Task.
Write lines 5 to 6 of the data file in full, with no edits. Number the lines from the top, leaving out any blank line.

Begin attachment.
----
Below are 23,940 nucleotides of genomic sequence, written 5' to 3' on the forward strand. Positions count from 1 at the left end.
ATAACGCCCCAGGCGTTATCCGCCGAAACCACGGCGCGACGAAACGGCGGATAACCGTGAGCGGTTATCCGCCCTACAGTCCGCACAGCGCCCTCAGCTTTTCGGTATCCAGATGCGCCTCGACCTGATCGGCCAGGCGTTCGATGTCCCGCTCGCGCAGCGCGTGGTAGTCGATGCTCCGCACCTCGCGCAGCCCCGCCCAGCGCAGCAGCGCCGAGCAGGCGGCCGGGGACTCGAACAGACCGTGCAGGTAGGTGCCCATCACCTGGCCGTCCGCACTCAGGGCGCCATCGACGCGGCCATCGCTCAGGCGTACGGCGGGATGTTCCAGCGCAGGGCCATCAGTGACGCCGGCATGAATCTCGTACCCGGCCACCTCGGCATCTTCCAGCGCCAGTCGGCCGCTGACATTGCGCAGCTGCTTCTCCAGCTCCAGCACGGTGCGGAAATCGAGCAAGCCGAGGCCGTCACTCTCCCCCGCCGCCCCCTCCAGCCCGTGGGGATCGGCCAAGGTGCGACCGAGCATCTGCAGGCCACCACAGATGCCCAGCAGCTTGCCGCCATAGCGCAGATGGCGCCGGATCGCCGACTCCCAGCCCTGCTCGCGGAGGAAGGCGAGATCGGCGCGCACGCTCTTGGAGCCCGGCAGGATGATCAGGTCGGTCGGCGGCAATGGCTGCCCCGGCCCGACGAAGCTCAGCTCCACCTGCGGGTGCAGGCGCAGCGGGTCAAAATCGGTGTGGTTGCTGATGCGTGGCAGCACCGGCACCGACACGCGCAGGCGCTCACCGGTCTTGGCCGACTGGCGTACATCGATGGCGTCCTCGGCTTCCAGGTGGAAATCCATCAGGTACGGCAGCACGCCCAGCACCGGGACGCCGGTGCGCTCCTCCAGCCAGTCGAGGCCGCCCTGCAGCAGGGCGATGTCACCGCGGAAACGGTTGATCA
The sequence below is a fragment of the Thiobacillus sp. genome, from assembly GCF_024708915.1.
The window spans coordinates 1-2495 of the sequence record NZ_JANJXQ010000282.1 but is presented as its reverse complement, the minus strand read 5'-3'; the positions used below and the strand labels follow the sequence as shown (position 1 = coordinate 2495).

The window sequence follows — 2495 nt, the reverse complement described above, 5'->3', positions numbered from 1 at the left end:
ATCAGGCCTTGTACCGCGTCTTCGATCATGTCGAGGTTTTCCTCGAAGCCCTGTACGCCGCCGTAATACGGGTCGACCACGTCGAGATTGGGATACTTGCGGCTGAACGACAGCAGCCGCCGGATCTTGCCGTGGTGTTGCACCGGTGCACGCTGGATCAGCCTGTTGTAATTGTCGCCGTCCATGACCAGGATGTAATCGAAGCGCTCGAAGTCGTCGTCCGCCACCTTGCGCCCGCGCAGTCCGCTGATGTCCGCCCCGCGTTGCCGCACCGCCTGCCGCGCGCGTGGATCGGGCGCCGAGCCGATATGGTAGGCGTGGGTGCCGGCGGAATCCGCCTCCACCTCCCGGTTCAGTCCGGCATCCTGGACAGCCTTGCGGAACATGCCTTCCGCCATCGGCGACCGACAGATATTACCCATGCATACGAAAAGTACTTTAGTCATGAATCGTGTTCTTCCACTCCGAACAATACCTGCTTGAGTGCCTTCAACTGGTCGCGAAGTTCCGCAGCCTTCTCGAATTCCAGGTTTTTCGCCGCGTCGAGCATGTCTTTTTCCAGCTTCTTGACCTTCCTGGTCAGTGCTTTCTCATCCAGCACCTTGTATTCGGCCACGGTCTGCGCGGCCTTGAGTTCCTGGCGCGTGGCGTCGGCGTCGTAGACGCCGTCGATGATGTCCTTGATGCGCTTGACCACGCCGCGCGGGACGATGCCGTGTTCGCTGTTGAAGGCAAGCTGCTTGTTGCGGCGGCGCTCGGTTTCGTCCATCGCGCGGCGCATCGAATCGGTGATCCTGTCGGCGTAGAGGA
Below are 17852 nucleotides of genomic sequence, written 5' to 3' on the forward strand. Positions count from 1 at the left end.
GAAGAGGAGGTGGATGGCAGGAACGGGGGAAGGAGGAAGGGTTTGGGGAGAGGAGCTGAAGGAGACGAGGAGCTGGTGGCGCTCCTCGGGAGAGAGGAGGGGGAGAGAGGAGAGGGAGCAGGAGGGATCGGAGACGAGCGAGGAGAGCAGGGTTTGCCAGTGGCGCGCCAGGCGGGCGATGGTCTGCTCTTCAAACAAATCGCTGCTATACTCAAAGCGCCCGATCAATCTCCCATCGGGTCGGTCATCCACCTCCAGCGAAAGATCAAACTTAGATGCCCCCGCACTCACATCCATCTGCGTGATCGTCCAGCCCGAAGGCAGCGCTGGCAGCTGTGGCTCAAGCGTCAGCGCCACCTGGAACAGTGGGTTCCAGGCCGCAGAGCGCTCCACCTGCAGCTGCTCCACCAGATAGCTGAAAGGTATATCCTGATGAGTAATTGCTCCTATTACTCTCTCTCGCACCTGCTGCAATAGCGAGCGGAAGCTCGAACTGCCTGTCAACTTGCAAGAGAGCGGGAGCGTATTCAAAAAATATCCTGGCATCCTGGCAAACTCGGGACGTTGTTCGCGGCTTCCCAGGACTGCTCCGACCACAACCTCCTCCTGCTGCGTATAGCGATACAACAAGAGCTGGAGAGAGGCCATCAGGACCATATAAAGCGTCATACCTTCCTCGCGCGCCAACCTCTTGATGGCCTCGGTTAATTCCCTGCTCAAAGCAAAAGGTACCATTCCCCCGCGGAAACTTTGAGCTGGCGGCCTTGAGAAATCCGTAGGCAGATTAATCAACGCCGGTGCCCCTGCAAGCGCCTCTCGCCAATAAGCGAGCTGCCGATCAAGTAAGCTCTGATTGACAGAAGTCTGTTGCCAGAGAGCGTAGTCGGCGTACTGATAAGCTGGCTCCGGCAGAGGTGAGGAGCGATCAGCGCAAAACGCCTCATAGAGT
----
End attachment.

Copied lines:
The window sequence follows — 2495 nt, the reverse complement described above, 5'->3', positions numbered from 1 at the left end:
ATCAGGCCTTGTACCGCGTCTTCGATCATGTCGAGGTTTTCCTCGAAGCCCTGTACGCCGCCGTAATACGGGTCGACCACGTCGAGATTGGGATACTTGCGGCTGAACGACAGCAGCCGCCGGATCTTGCCGTGGTGTTGCACCGGTGCACGCTGGATCAGCCTGTTGTAATTGTCGCCGTCCATGACCAGGATGTAATCGAAGCGCTCGAAGTCGTCGTCCGCCACCTTGCGCCCGCGCAGTCCGCTGATGTCCGCCCCGCGTTGCCGCACCGCCTGCCGCGCGCGTGGATCGGGCGCCGAGCCGATATGGTAGGCGTGGGTGCCGGCGGAATCCGCCTCCACCTCCCGGTTCAGTCCGGCATCCTGGACAGCCTTGCGGAACATGCCTTCCGCCATCGGCGACCGACAGATATTACCCATGCATACGAAAAGTACTTTAGTCATGAATCGTGTTCTTCCACTCCGAACAATACCTGCTTGAGTGCCTTCAACTGGTCGCGAAGTTCCGCAGCCTTCTCGAATTCCAGGTTTTTCGCCGCGTCGAGCATGTCTTTTTCCAGCTTCTTGACCTTCCTGGTCAGTGCTTTCTCATCCAGCACCTTGTATTCGGCCACGGTCTGCGCGGCCTTGAGTTCCTGGCGCGTGGCGTCGGCGTCGTAGACGCCGTCGATGATGTCCTTGATGCGCTTGACCACGCCGCGCGGGACGATGCCGTGTTCGCTGTTGAAGGCAAGCTGCTTGTTGCGGCGGCGCTCGGTTTCGTCCATCGCGCGGCGCATCGAATCGGTGATCCTGTCGGCGTAGAGGA